Molly Wynen
Freelance Writer
March 21, 2017 // Special

Chalices sent from South Bend around the world

Molly Wynen
Freelance Writer

Richard “Dick” Dornbos is on a mission to evangelize the world one chalice at a time. Since 2012 he has overseen the delivery of 25 chalices to seven countries across five continents. For Dornbos, supplying these chalices means ensuring that people will be able to attend Mass and hear the Word of God, and that will bring about a better world.

The idea began with chalices, but it has since become a worldwide chalice and church supplies undertaking, as he describes it. The first chalice was presented to Msgr. Larry Kanyke in 2012 for use at his newly built church in Kyengera, Uganda. The church building itself was funded by the efforts of Kanyke’s lifelong friend, Msgr. William Schooler at St. Pius X in Granger. While the building was the most expensive aspect, church supplies were still needed — and Dornbos’ mission was born.

He received financial backing from his Knights of Columbus Council, Father Stephen T. Badin Council 4263 in Granger. He was also able to connect with the Knights of Columbus Bishop Charles Mclaughlin Assembly 1818 in Florida, which has now donated several handmade stoles and over 200 unique rosaries that accompany the chalices, patens, carrying cases and cruets sent around the world to various parishes. The cost of the supplies is underwritten by the Father Stephen T. Badin Council 4236, as well as individual donors. Thus far, the value of the purchased items is over $4,000.

Father Joseph What Li, assistant pastor at St. Joseph Church, Libertyville, Ill., and a participant in the Worldwide Chalice Project, holds one of the chalices donated by the parish — along with Connor and Mollie Nettesheim, servers at the parish and the grandchildren of Dick Dornbos, chairman of the project.

Everything is sent to Dornbos, in South Bend, where he carefully boxes it up until he can find someone to personally deliver it. Thus far, he has been able to personally connect with people to hand deliver supplies to North America (Haiti and the United States), Africa (Uganda, Nigeria, and Tanzania), South America (Ecuador), Europe (Poland) and Asia (Vietnam). Those delivering the packages are most often doctors or priests traveling on assignment. The supplies are generally taken to a local bishop, who determines where they are most needed within the diocese.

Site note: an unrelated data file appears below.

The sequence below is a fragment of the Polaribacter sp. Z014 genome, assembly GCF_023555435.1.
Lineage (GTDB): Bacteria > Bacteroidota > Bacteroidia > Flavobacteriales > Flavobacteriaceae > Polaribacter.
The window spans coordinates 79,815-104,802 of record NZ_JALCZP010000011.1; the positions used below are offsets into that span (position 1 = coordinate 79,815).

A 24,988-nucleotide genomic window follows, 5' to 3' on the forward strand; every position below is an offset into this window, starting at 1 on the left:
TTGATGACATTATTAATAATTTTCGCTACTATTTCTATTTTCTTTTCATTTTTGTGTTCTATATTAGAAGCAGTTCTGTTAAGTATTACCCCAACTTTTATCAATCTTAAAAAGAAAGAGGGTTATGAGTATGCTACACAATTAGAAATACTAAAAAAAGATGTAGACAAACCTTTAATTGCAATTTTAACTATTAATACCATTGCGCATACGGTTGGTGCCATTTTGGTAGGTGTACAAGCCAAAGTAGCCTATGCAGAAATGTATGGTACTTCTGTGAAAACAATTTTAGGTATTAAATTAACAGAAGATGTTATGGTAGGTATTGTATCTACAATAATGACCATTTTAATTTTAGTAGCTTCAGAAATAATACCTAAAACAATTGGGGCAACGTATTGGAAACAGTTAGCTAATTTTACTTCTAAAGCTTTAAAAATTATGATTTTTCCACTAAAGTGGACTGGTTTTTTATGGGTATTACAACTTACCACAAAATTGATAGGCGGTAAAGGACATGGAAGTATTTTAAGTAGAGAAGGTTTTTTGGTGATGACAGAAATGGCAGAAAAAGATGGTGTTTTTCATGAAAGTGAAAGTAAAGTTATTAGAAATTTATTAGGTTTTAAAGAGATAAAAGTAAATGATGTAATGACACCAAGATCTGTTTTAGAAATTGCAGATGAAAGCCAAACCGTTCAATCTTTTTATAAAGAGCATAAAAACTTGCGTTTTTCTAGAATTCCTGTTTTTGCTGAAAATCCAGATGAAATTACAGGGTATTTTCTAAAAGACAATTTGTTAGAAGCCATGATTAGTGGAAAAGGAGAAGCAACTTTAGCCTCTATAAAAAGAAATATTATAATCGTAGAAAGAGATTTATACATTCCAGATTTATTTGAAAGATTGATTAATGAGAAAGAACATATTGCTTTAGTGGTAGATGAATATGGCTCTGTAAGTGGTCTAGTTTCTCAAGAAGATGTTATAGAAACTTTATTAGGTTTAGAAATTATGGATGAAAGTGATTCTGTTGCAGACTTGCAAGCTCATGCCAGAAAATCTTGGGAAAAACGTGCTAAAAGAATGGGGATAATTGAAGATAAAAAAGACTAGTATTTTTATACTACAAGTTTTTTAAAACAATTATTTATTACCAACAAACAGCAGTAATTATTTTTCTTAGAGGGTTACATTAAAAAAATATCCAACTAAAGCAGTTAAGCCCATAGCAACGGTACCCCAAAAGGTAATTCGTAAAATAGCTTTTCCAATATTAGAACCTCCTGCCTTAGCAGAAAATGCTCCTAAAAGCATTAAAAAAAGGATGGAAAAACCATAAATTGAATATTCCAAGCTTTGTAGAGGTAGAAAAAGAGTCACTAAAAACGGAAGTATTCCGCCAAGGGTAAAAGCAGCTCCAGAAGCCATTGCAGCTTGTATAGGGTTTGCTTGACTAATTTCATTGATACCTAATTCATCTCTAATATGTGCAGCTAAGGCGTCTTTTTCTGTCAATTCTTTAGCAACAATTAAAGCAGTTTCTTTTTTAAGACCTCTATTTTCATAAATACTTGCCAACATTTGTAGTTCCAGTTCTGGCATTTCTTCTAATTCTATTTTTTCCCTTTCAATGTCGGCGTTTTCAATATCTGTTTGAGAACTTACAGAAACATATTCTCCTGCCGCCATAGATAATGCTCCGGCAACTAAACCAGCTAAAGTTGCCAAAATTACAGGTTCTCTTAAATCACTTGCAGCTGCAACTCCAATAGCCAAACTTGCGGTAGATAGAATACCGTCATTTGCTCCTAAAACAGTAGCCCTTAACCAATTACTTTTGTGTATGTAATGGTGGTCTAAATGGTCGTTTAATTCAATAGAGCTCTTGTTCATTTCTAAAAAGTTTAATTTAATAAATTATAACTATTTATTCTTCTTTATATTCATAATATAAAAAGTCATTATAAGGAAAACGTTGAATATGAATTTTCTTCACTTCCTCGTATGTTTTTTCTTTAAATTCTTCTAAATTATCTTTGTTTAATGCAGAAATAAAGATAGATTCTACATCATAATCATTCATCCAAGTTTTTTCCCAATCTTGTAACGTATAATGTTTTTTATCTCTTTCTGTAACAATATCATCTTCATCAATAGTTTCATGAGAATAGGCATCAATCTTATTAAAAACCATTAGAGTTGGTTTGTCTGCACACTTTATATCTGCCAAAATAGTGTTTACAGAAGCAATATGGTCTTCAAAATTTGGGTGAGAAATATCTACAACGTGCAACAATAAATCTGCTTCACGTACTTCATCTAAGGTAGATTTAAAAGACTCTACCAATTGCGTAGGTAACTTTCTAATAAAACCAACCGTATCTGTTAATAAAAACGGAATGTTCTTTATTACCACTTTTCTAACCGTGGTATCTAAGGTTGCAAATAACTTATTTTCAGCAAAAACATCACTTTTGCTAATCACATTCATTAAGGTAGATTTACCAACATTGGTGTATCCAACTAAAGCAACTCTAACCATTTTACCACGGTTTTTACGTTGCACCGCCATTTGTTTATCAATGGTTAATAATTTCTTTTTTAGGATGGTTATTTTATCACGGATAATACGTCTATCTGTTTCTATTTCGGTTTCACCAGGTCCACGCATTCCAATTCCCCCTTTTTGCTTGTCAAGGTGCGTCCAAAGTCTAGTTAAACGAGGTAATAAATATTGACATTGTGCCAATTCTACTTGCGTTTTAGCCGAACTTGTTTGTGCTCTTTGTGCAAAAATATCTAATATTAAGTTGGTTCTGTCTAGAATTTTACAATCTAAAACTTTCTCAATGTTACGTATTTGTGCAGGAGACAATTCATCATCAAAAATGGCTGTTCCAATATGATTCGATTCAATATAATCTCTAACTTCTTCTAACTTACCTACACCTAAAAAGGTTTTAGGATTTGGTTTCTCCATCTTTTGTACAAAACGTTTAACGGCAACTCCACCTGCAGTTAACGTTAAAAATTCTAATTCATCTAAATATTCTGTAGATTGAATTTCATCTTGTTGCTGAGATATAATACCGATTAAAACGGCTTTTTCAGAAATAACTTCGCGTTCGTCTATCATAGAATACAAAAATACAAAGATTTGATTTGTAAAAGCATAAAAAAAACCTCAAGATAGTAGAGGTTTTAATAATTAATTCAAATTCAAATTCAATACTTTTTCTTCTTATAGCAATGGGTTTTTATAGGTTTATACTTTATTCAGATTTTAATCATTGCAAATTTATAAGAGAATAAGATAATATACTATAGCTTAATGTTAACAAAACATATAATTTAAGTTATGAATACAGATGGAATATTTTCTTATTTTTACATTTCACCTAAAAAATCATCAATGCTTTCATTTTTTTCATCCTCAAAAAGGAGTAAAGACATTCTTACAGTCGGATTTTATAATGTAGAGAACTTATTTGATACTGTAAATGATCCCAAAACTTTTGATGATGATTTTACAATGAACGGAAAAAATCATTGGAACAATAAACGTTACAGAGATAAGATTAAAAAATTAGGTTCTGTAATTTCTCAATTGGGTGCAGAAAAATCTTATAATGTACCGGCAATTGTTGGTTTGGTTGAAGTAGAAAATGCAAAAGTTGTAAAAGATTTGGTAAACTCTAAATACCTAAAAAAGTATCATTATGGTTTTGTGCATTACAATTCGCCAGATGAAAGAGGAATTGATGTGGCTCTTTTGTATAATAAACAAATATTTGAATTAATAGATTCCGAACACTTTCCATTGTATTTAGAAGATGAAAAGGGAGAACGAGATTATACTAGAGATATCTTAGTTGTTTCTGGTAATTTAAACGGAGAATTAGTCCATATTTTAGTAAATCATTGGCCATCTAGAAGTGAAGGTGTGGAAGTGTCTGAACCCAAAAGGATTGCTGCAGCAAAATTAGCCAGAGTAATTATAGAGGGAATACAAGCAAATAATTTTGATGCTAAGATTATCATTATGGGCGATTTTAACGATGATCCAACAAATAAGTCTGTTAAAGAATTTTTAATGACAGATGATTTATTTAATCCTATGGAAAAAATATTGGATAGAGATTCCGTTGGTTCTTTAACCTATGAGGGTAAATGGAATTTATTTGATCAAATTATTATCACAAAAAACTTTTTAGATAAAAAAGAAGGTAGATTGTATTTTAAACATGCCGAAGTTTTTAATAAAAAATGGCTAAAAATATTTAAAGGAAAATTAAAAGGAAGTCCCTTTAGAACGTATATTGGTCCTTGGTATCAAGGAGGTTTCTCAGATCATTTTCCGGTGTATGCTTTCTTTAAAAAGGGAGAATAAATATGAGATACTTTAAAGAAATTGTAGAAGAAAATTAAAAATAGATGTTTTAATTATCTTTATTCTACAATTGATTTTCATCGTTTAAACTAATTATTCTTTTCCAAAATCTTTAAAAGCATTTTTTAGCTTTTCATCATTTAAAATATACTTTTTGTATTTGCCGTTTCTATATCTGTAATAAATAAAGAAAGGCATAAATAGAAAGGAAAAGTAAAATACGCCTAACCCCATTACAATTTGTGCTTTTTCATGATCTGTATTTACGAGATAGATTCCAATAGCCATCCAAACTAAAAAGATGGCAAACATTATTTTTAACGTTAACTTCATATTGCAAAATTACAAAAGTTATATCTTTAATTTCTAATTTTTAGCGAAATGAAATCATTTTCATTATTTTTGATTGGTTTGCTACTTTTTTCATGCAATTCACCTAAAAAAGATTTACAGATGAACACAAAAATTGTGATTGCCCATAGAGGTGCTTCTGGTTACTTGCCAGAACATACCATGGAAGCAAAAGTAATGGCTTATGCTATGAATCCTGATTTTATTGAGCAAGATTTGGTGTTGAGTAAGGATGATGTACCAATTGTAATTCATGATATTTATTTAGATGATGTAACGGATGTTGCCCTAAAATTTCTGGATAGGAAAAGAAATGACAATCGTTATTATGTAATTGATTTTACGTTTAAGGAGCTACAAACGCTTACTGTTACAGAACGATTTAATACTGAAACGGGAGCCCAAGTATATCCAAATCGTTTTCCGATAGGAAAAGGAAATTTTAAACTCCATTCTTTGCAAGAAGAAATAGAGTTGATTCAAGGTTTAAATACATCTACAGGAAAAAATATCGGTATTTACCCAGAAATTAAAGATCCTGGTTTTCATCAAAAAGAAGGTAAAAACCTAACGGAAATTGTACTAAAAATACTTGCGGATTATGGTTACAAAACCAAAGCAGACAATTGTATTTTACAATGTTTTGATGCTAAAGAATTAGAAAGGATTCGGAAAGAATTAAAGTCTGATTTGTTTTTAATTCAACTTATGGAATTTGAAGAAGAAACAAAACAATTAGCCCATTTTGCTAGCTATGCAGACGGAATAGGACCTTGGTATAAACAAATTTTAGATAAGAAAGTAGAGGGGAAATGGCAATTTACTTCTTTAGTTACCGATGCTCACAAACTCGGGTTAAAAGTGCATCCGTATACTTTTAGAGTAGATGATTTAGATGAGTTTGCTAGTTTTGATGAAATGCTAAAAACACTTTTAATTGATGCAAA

Father Henry Byekwaso, chaplain at Saint Joseph Regional Medical Center, has taken two chalices back to his home in Uganda and will be taking another the next time he visits. The first was given to a newly ordained priest that Father Byekwaso has known for many years.

“I am sure he uses it every day as he celebrates Mass,” he said. It is a special feeling for a new priest to celebrate his first Mass with a chalice from another part of the world, exemplifying how the church is truly connected through the Body of Christ. The second chalice is being used by a newly established seminary. Father Byekwaso enjoys being able to connect the church across continents in this way. He feels that Dornbos’ project is especially important because it shows the universal nature of the church and the generosity of people in helping the marginalized; and the people who receive the gifts truly have a need being met. “It makes me look like a hero when I come and give them this gift, but really it’s the generosity of others. I am just the carrier.” Father Byekwaso is looking forward to taking his third chalice to a newly developing parish in Uganda sometime this year.

Currently, Dornbos is working on getting more people involved. While the monetary backing of this project is largely from individual donors, the support of the Knights of Columbus is very important. Knights of Columbus groups in Indiana, Florida and Michigan are already involved, but the hope is for the effort to extend throughout the entire organization.


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